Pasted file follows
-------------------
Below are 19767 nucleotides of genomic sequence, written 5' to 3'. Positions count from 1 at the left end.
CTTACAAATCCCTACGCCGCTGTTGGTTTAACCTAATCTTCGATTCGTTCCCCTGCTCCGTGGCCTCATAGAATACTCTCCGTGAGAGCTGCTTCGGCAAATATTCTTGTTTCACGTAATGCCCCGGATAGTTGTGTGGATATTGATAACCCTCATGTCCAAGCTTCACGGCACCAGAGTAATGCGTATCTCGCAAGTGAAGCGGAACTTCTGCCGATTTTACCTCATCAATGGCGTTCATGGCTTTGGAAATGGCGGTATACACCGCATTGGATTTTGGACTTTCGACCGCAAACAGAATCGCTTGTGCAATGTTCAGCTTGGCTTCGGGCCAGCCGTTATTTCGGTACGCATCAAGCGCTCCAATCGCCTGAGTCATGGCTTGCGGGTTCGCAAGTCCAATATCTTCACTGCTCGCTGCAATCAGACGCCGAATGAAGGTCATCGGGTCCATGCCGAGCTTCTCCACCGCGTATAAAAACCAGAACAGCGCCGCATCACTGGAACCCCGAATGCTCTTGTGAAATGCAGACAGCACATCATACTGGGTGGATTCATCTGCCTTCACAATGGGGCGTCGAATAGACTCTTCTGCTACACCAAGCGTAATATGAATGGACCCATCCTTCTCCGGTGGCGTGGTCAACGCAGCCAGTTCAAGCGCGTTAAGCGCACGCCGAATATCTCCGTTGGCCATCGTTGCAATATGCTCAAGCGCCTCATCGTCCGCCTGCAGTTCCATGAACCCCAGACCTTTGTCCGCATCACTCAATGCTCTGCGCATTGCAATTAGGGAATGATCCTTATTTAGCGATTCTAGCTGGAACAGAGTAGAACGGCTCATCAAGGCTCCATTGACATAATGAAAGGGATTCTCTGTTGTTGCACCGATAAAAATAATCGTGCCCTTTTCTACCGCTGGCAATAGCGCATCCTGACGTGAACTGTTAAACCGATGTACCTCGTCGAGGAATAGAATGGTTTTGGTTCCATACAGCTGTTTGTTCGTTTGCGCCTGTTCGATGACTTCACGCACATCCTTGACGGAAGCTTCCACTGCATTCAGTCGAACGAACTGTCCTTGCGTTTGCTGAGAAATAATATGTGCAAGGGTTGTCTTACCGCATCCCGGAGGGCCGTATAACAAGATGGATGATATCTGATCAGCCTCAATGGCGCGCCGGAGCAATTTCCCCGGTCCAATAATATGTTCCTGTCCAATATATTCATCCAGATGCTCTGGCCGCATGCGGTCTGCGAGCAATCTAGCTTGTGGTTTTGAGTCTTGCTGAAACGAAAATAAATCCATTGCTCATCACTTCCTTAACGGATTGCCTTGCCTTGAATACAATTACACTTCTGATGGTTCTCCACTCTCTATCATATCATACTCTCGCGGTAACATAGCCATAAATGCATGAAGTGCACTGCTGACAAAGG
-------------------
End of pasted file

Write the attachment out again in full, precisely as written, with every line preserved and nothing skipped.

Below are 19767 nucleotides of genomic sequence, written 5' to 3'. Positions count from 1 at the left end.
CTTACAAATCCCTACGCCGCTGTTGGTTTAACCTAATCTTCGATTCGTTCCCCTGCTCCGTGGCCTCATAGAATACTCTCCGTGAGAGCTGCTTCGGCAAATATTCTTGTTTCACGTAATGCCCCGGATAGTTGTGTGGATATTGATAACCCTCATGTCCAAGCTTCACGGCACCAGAGTAATGCGTATCTCGCAAGTGAAGCGGAACTTCTGCCGATTTTACCTCATCAATGGCGTTCATGGCTTTGGAAATGGCGGTATACACCGCATTGGATTTTGGACTTTCGACCGCAAACAGAATCGCTTGTGCAATGTTCAGCTTGGCTTCGGGCCAGCCGTTATTTCGGTACGCATCAAGCGCTCCAATCGCCTGAGTCATGGCTTGCGGGTTCGCAAGTCCAATATCTTCACTGCTCGCTGCAATCAGACGCCGAATGAAGGTCATCGGGTCCATGCCGAGCTTCTCCACCGCGTATAAAAACCAGAACAGCGCCGCATCACTGGAACCCCGAATGCTCTTGTGAAATGCAGACAGCACATCATACTGGGTGGATTCATCTGCCTTCACAATGGGGCGTCGAATAGACTCTTCTGCTACACCAAGCGTAATATGAATGGACCCATCCTTCTCCGGTGGCGTGGTCAACGCAGCCAGTTCAAGCGCGTTAAGCGCACGCCGAATATCTCCGTTGGCCATCGTTGCAATATGCTCAAGCGCCTCATCGTCCGCCTGCAGTTCCATGAACCCCAGACCTTTGTCCGCATCACTCAATGCTCTGCGCATTGCAATTAGGGAATGATCCTTATTTAGCGATTCTAGCTGGAACAGAGTAGAACGGCTCATCAAGGCTCCATTGACATAATGAAAGGGATTCTCTGTTGTTGCACCGATAAAAATAATCGTGCCCTTTTCTACCGCTGGCAATAGCGCATCCTGACGTGAACTGTTAAACCGATGTACCTCGTCGAGGAATAGAATGGTTTTGGTTCCATACAGCTGTTTGTTCGTTTGCGCCTGTTCGATGACTTCACGCACATCCTTGACGGAAGCTTCCACTGCATTCAGTCGAACGAACTGTCCTTGCGTTTGCTGAGAAATAATATGTGCAAGGGTTGTCTTACCGCATCCCGGAGGGCCGTATAACAAGATGGATGATATCTGATCAGCCTCAATGGCGCGCCGGAGCAATTTCCCCGGTCCAATAATATGTTCCTGTCCAATATATTCATCCAGATGCTCTGGCCGCATGCGGTCTGCGAGCAATCTAGCTTGTGGTTTTGAGTCTTGCTGAAACGAAAATAAATCCATTGCTCATCACTTCCTTAACGGATTGCCTTGCCTTGAATACAATTACACTTCTGATGGTTCTCCACTCTCTATCATATCATACTCTCGCGGTAACATAGCCATAAATGCATGAAGTGCACTGCTGACAAAGG